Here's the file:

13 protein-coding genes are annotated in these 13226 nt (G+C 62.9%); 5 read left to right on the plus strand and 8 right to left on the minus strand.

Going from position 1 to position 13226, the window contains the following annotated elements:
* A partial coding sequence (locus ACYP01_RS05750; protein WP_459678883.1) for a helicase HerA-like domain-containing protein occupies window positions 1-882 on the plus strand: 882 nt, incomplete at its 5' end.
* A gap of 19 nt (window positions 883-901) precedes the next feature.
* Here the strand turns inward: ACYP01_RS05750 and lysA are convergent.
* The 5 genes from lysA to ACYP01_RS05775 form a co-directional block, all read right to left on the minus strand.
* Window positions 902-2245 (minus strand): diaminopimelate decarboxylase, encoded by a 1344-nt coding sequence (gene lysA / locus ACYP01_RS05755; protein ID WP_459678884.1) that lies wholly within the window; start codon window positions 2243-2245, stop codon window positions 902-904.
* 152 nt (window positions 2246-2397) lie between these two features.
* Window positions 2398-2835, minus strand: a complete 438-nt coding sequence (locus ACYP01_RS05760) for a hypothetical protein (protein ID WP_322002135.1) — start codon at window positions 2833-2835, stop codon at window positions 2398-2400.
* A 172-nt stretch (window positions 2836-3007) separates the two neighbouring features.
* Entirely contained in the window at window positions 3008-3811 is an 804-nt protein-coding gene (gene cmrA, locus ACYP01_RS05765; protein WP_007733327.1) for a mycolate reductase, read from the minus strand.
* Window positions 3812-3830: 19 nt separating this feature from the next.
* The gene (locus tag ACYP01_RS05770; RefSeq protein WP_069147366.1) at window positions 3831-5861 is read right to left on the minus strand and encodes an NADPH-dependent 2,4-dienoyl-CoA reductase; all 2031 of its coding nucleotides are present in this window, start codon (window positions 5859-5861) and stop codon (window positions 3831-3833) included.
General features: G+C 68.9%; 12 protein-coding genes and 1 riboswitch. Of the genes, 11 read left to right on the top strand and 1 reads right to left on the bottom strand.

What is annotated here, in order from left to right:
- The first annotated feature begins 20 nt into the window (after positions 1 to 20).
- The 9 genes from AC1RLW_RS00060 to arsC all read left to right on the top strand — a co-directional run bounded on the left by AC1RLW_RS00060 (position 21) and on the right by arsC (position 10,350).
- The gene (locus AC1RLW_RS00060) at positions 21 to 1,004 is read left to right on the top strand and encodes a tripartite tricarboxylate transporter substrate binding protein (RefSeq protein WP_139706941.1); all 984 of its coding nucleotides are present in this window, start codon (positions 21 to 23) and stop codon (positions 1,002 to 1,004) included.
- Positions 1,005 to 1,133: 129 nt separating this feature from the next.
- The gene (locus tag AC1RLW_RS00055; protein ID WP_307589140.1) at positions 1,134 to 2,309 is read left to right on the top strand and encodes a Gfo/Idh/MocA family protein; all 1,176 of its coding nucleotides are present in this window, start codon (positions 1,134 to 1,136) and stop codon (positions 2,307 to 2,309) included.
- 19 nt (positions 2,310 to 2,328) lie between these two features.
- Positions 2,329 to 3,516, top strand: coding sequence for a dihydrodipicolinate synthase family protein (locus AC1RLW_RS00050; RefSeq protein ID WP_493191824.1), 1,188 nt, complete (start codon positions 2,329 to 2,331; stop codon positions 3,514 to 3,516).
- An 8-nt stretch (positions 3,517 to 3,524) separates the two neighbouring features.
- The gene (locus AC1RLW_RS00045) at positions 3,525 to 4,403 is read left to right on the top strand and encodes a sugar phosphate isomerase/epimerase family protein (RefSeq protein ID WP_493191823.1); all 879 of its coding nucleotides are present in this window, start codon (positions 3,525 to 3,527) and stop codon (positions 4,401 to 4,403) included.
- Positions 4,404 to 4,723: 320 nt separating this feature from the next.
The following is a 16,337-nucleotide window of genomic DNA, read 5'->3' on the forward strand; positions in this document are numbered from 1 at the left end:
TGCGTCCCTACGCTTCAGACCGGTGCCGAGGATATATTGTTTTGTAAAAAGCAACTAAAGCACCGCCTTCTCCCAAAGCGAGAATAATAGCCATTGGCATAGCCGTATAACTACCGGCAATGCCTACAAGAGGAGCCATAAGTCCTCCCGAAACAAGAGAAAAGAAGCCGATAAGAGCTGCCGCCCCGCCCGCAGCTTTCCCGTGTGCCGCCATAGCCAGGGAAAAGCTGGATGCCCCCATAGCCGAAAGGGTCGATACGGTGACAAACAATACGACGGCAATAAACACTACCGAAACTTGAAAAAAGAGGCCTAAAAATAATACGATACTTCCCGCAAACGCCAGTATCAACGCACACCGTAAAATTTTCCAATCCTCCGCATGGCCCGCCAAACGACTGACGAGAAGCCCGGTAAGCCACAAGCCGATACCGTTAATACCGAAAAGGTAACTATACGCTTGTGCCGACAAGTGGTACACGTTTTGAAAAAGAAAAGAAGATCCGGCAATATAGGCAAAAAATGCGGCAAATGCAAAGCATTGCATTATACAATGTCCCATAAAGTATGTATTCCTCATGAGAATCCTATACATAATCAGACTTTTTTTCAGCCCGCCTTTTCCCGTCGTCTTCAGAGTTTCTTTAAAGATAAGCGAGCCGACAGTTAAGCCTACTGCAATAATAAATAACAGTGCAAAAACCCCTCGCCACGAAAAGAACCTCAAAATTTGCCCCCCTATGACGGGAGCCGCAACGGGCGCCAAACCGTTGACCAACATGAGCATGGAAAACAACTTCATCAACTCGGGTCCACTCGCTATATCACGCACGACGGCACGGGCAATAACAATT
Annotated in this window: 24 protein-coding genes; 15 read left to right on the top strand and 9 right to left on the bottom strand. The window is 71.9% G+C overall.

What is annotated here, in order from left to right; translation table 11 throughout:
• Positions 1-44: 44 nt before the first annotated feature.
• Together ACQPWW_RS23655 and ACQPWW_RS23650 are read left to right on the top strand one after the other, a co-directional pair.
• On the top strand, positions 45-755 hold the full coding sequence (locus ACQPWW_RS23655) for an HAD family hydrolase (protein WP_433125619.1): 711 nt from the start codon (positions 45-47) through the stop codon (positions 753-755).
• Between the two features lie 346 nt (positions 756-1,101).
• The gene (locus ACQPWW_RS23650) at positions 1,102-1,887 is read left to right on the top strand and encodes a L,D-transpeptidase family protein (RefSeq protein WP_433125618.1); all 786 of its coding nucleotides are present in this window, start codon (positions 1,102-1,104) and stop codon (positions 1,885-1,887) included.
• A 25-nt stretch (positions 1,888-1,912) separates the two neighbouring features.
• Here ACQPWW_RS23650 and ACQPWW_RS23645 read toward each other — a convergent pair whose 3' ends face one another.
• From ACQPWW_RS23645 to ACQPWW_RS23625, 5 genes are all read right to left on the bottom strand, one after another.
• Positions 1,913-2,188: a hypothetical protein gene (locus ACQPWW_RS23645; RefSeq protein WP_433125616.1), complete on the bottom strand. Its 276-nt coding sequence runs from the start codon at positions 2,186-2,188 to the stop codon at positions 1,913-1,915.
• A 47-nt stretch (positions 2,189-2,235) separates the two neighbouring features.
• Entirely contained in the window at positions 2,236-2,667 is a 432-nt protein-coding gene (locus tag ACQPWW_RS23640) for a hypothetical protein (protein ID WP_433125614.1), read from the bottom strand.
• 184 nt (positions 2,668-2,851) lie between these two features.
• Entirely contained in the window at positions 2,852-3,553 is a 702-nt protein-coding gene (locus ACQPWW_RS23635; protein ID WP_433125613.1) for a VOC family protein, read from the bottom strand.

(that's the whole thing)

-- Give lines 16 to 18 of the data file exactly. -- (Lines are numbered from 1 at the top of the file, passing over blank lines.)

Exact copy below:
- The first annotated feature begins 20 nt into the window (after positions 1 to 20).
- The 9 genes from AC1RLW_RS00060 to arsC all read left to right on the top strand — a co-directional run bounded on the left by AC1RLW_RS00060 (position 21) and on the right by arsC (position 10,350).
- The gene (locus AC1RLW_RS00060) at positions 21 to 1,004 is read left to right on the top strand and encodes a tripartite tricarboxylate transporter substrate binding protein (RefSeq protein WP_139706941.1); all 984 of its coding nucleotides are present in this window, start codon (positions 21 to 23) and stop codon (positions 1,002 to 1,004) included.